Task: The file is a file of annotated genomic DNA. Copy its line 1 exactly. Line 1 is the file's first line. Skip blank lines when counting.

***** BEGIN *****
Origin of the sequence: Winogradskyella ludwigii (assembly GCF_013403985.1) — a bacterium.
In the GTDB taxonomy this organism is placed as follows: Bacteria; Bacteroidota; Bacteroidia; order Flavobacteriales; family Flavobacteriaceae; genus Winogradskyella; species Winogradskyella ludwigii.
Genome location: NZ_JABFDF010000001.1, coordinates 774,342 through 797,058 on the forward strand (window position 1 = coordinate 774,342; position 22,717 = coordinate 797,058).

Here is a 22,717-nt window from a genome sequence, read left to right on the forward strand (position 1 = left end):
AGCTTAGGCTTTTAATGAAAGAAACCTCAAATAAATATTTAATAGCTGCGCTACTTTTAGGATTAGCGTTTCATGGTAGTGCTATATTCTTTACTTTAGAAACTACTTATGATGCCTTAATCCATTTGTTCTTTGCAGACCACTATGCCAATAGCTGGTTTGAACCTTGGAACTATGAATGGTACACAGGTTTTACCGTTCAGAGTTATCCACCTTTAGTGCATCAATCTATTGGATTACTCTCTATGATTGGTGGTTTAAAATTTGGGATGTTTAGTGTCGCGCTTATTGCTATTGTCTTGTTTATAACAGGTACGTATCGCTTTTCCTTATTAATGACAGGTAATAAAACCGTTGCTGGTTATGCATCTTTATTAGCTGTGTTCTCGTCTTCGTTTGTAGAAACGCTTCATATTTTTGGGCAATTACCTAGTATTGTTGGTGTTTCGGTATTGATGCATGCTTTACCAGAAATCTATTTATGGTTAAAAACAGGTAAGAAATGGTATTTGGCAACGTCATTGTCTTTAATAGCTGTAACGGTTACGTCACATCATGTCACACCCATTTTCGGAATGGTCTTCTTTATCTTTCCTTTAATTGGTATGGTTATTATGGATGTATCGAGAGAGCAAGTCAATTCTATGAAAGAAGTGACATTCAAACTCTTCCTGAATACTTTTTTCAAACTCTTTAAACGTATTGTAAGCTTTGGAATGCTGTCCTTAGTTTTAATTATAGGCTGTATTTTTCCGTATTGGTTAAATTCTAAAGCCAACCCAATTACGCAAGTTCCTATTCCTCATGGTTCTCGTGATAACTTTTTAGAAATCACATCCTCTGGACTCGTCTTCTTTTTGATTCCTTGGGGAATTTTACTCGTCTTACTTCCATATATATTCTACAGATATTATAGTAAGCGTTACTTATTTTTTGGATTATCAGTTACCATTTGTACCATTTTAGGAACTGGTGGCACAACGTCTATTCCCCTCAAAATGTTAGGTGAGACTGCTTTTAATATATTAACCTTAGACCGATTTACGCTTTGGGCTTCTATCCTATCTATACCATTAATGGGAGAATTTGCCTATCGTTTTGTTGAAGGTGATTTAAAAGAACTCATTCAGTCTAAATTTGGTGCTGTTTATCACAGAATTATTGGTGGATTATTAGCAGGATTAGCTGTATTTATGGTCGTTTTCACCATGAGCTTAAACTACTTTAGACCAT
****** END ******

Origin of the sequence: Winogradskyella ludwigii (assembly GCF_013403985.1) — a bacterium.